Wilhelm Furtwängler – Complete Recordings on Deutsche Grammophon and Decca

After Berliner Philharmoniker released a large box set of Furtwängler’s war-time recordings, and King International reissued Tahra’s releases in small boxes, Deutsche Grammophon would jump on the bandwagon and release a “Complete” box-set of his recordings.

“Wilhelm Furtwängler – Complete Recordings on Deutsche Grammophon and Decca”

33CDs + 1 bonus CD + 1 bonus DVD

CD1-CD3: Pre-war Recordings

CD4-CD16: War-time Recordings

CD17-CD23: The Radio Recordings I

CD24-CD26: The DGG Recordings

CD27-CD30: The Radio Recordings II

CD31-CD33: The Decca Recordings

Bonus CD34: Beethoven Sym No. 5; Wilhelm Furtwängler speaks about music

Bonus DVD: Mozart: Don Giovanni

With a 76-page booklet (English and German) with the essays “The Fall and Rise of Wilhelm Furtwänger”, “A Childlike Dionysus” and rare and rediscovered photographic material.

Do we need another CD reissue of Furtwängler’s 1951 Bayreuth Beethoven Ninth?

To celebrate the “Gustav Klimt: Vienna – Japan 1900” exhibition in the Tokyo Metropolitan Art Museum from 23 April to 10 July and then in the Toyota Municipal Museum of Art from 23 July to 14 October 2019, Warner Music Japan will issue a local release of Furtwängler’s 1951 Bayreuth Beethoven Ninth recording – again! This recording is said to be used as the background music during the exhibition.

What is so special about this reissue? The following are claims of its special points which to many are considered gimmicks at best:

  1. The CD jacket and booklet will use Klimt’s famous Beethoven Frieze painting
  2. 2019 new DSD11.2Mhz remastering from the original master tape at Abbey Road Studio
  3. Mastering for UHQCD by Kazuie Sugimoto (杉本一家) at JVC

Let’s hear how the CD sounds when it is released on 24 April.

Update: the cover art has been published.

Beethoven Ninth on 30 May 1953

When Dreamlife released the CD set RIPD003 back in February 2009, it caused much discussion because it was claimed to be a Beethoven 9 recording by Furtwängler on 30 May 1953. It sounds totally different from the recording previously issued by other companies dated 31 May 1953. Thus started heated discussions as to the authenticity of this recording and also the exact dates of the extant releases.

This controversial recording will be reissued in Japan in the format of UHQCD by a new Japanese label called Epitagraph. In Japan this recording has been widely acclaimed as the “ultimate” Beethoven Ninth by Furtwängler in his last years, not least by the Wilhelm Furtwängler Society Japan (日本フルトヴェングラー協会).

The original 2009 Dreamlife release is a neat box set containing a replica of programme notes. It will be a good chance for those who missed out on the Dreamlife CDs to get this particular release, hopefully in good sound as well.

Don Giovanni

For this video recording of Furtwängler conducting Mozart’s Don Giovanni, produced by Paul Czinner, it has been reported that the sound track was recorded in sessions after the 1954 Salzburg Festival performances, and the visual part was done in October that year. Only the overture in which we see Furtwängler conducting was thought to be “authentic” for the occasion stated.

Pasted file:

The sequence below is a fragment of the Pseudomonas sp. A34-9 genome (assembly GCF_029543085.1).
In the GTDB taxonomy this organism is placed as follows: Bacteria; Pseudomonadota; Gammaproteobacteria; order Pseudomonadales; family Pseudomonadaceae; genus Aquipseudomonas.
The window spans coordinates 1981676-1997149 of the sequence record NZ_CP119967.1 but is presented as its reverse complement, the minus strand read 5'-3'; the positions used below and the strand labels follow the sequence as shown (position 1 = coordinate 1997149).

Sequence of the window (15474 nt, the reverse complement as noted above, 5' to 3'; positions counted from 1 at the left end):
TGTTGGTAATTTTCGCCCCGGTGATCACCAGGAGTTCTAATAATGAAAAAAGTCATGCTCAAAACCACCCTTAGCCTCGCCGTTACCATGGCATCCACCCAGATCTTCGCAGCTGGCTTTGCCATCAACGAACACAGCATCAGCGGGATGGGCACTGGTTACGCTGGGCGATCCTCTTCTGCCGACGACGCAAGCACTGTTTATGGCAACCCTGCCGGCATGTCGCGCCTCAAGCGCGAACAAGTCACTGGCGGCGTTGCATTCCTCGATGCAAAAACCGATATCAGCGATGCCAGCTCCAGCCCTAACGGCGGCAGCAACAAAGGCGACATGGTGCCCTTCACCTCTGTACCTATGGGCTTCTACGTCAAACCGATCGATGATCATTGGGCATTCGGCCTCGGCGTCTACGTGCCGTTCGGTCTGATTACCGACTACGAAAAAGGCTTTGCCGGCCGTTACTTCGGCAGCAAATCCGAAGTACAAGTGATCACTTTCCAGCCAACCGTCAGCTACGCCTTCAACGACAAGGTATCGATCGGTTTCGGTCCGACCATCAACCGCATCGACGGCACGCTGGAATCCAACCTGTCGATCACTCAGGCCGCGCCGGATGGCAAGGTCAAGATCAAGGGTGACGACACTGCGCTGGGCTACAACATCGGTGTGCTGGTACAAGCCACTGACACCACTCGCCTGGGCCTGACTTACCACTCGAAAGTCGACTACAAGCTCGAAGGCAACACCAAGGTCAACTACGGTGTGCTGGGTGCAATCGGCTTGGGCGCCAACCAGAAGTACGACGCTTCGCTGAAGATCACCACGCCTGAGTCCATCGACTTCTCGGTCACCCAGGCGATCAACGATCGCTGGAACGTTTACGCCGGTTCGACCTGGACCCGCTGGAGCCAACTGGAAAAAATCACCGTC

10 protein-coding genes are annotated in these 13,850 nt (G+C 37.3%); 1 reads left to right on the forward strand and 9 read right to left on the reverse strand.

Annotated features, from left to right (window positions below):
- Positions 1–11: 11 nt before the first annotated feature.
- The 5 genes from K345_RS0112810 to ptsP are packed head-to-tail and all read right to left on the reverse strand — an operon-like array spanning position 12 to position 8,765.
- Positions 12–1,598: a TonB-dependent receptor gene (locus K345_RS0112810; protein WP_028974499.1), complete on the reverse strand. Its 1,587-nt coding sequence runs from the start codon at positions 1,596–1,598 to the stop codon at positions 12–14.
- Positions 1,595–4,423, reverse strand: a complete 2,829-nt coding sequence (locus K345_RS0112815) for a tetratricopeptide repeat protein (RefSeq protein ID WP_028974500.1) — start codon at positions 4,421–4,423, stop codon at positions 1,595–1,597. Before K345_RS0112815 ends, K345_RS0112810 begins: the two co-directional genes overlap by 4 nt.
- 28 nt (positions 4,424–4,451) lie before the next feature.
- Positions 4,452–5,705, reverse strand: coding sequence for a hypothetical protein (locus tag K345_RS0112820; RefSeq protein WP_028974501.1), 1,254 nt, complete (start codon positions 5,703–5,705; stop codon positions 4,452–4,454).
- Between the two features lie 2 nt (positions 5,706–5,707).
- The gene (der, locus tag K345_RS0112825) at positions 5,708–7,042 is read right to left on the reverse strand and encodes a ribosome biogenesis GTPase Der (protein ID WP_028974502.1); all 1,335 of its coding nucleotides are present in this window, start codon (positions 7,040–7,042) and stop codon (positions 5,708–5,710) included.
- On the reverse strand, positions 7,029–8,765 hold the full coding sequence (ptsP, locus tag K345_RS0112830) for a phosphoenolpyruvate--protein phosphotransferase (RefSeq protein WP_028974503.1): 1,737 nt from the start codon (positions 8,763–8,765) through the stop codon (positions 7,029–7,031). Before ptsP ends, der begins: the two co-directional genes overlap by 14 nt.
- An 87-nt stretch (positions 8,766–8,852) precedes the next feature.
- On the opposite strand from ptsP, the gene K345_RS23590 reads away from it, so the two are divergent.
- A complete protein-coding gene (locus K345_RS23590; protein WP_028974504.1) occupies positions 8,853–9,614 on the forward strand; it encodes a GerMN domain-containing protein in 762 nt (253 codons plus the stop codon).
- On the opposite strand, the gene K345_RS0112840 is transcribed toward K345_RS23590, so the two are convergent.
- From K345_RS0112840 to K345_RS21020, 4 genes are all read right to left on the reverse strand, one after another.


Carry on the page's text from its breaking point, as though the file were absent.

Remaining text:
Placing the current DVD alongside the 1956 pamphlet about this video made in Eastman colour makes one nostalgic. We should be grateful for the existence of such an Opern-Film made before Furtwängler died shortly afterwards.

Wiener Staatsoper Live Edition

This is music archaeology of the first half of the 20th century, preserved by Hermann May and presented to us by Koch Schwann. Don’t ask me about the sound. It is the artistic value that matters here.

The series has 24 volumes of double CDs. Furtwängler’s can be found in six volumes: Vols 2, 4, 6, 10, 11 and 20.

Sound sources of the BPWFRR set

There are many attractive attributes of the new ‘Berliner Philharmoniker: Wilhelm Furtwängler Radio Recordings 1939-1945’ (BPWFRR) set. The wartime recordings selected have generally been regarded as among the most alluring of all extant Furtwängler’s recordings. The packaging is exquisite and the documentation of much historical interest. The more advanced digital format is employed. But above all, it is the promise to use the best sound source of each of these recordings that is so enticing, particularly when most of the original master tapes returned from Russia in 1991 have not been utilized to produce CDs. The lure of these original master tapes, if still in good condition, can be experienced in the example of the Bruckner Symphony No. 5 CD released by Testament and the Wilhelm-Furtwängler-Gesellschaft.

However, promise is one thing. The end result is another. As the saying goes, the proof is in the pudding. It is the sound in these SACDs that really counts. We all know that these recordings have seen numerous CD releases in the past, so there begins the endless comparison game among Furtwängler admirers.

Knowing the sound source used for each recording in the BPWFRR set is important if any comparison with previous CD releases is to be meaningful. If the same sound source is used, then any sonic differences would largely been due to remastering. If the sound source is not the same, then the cause of any sonic difference would be more complicated.

We have to understand, by ‘original sources’, Berliner Philharmoniker may mean any of the following four:

1) ‘Original’ master tapes returned from Russia in 1991, now in the archives of rbb (formerly SFB)

2) Half-speed copy tapes returned from Russia in 1987, now in the archives of rbb

3) Tapes in the archives of DRA

4) Acetates/shellacs in the archives of DRA.